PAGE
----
Today, we have most anything we want in the form of radio and TV services. In our vehicles we have not only AM and FM and CDs but many variations of services including Sirius-XM satellite and OnStar and even DVD players in some automobiles. Amazing! We have Blackberries that can perform most everyday communications, and, of course, there will be more new technology coming. These new breakthroughs can practically do everything and anything but cook you your evening meal.
With TV, we have satellite dishes and cable and many more niceties so we can reach out and get any type of entertainment that we desire or not desire with close to a zillion channels.
Looking back in time and especially in our own valley, we find that radio broadcasting locally seemed to be the outgrowth of a radio service operation that was conducted by Warren Williamson Jr. and C.M. Chorpenning in the 1920s.
Williamson was employed as a clerk for Republic Steel. It occurred to him that operating a radio transmitter would provide a market for the receivers that he wanted to service. As sort of a suggestion, he asked Chorpenning if they could convert William-son's short-wave rig he had been using into a transmitter. The idea took hold, and the two men began testing their outfit from a porch on the second floor at Williamson's Aubundale Avenue home in Youngstown.
Thus, the first words spoken on Youngstown's first radio broadcast were "This is WKBN, Youngs-town, please stand by." Those words came from the mouth of Walter Lee Kauffman from Warren Williamson's home in August of 1926.
Williamson and Chorpenning later moved their transmitter to the Fitch Company Building and then back again to Williamson's home. It was from this location that local newspapers telephoned election results to Williamson, and he broadcast those results over the air. From there, the station grew and became an outlet of the Columbia Broadcasting Network chain.
In 1939, WFMJ became the second voice in the valley when Gard Chambers opened the new station with the words "There's a new voice on the air. This is WFMJ Youngstown." Then, along came WBBW in 1949, and on Oct. 16, 1955, WHOT entered the arena with the launching of the Dick Biondi Show.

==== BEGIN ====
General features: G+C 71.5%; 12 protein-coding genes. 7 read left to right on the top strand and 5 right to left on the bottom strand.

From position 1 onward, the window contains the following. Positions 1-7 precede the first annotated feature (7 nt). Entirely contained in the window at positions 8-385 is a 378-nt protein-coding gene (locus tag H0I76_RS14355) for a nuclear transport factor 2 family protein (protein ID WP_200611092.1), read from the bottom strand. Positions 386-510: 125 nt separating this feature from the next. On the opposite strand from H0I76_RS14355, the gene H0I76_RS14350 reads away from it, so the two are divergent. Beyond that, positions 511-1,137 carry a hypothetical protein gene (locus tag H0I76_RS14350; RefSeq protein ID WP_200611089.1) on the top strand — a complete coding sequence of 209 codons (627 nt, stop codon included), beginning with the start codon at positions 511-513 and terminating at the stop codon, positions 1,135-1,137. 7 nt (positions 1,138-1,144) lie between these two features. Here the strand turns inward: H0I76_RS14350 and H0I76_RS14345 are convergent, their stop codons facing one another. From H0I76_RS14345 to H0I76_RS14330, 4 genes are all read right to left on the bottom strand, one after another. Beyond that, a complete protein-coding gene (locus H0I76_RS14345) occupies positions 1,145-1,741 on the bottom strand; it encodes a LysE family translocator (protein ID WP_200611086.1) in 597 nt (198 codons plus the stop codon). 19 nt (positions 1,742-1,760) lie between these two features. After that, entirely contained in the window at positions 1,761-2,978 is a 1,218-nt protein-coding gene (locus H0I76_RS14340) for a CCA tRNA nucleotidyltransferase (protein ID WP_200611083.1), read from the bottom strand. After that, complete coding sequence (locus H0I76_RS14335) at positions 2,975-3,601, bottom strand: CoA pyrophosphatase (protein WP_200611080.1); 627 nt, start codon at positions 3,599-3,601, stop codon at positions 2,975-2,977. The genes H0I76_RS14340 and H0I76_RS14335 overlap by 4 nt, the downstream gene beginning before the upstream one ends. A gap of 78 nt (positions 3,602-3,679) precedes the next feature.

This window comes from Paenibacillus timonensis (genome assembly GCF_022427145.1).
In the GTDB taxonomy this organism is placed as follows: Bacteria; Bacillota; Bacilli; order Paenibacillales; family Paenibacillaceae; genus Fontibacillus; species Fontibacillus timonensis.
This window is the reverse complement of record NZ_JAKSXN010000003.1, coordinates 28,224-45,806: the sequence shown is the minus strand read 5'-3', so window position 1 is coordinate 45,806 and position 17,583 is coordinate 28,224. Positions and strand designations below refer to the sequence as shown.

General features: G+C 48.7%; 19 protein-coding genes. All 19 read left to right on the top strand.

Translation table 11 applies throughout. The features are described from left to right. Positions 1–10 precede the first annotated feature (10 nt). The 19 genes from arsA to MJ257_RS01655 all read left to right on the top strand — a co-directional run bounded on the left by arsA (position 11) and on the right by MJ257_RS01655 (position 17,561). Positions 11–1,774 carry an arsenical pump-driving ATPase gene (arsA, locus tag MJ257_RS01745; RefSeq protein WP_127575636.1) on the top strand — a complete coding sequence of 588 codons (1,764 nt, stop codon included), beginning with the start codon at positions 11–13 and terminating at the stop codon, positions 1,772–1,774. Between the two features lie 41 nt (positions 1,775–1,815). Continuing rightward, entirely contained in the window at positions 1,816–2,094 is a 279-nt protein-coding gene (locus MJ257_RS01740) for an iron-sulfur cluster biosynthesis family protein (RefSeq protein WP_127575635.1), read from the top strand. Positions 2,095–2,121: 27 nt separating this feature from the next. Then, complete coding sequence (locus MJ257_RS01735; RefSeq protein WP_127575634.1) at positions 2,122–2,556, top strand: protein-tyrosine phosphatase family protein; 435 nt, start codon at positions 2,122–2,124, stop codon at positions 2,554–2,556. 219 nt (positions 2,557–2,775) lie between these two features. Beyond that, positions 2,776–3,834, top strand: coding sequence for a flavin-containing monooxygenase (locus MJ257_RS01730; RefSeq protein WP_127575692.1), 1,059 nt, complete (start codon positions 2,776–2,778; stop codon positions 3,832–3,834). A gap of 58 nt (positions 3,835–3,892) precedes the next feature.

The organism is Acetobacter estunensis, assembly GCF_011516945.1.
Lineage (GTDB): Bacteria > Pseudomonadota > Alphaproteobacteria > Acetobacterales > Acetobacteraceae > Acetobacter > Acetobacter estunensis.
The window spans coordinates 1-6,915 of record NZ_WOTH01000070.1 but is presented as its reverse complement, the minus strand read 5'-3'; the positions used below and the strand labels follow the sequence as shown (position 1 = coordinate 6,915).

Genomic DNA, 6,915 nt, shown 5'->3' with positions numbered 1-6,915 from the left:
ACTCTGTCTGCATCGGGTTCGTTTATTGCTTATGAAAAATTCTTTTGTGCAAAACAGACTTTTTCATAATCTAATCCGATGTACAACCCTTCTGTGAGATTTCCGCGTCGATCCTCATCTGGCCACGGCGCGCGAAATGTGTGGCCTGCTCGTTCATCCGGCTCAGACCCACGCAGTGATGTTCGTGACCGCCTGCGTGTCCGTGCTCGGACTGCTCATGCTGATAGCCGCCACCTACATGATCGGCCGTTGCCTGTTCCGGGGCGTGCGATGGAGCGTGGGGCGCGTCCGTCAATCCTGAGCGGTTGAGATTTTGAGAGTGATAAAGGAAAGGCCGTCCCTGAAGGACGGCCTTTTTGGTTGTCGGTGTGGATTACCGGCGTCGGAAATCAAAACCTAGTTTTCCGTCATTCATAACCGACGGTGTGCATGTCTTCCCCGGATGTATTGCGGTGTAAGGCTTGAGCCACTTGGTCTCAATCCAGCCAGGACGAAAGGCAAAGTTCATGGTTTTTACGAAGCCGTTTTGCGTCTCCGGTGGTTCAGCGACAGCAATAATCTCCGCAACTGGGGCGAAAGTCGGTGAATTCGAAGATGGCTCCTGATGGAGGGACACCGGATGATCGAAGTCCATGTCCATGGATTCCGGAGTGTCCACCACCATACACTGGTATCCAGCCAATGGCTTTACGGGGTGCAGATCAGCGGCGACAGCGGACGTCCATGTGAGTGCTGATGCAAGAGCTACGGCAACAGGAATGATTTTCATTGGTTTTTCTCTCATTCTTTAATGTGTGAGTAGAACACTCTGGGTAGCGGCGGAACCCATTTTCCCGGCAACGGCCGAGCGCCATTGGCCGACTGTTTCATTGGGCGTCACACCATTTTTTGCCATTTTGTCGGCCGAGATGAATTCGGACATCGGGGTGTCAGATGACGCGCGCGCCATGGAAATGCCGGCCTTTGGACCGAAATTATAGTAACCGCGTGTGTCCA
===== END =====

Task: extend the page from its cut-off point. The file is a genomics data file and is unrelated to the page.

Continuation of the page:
WHOT became a full-time station in 1963. WHOT was managed by William Fleckenstein and owned by Myron Jones. This station in particular was really attuned to community interests. Rock and roll, at that time, became quite evident. It thrust names like Dick Thompson, Boots Bell, Johnny Kay, Jerry Starr, George Barry and Barney Pipp to popularity, and they soon became household words as "Good Guys," "DJ's" and "personalities."
Frequency Modulation, or simply FM, that produced interference free reception was introduced in Youngstown in 1947 by WKBN-FM.
In 1951, television was the talk of the town, and it became closer when the Federal Communications Commission announced that Youngstown would have three channels in the Ultra-High frequency band. The first television picture was transmitted locally on the last day of the year. WFMJ and WKBN were granted licenses. Yes, those were the days of test patterns, Howdy Doody, Captain Video, Milton Berle, Arthur Godfrey and tiny screens with some snow and no color.
On Oct. 30, 1957, our third channel, WKST-TV, went on the air. It was first licensed as a New Castle outlet. The channel continued to operate on channel 45 until 1964, when it became channel 33, WYTV. In 1970, the Adams-Russel Company bought the ABC affiliate and vastly enlarged its facilities. What a great improvement came into our valley in the middle '60s called color. We could actually see the great outdoor scenes in great movies and all events in living color!
Today, we can drive down the highways with our favorite CDs playing, texting (but not while driving) and perhaps a DVD playing for the kids in the back, and a Blackberry nestled in the hands of a passenger. We also have a Sirius-XM satellite radio available with any type of music or entertainment we desire. Indeed, we have come a long, long way since 1926.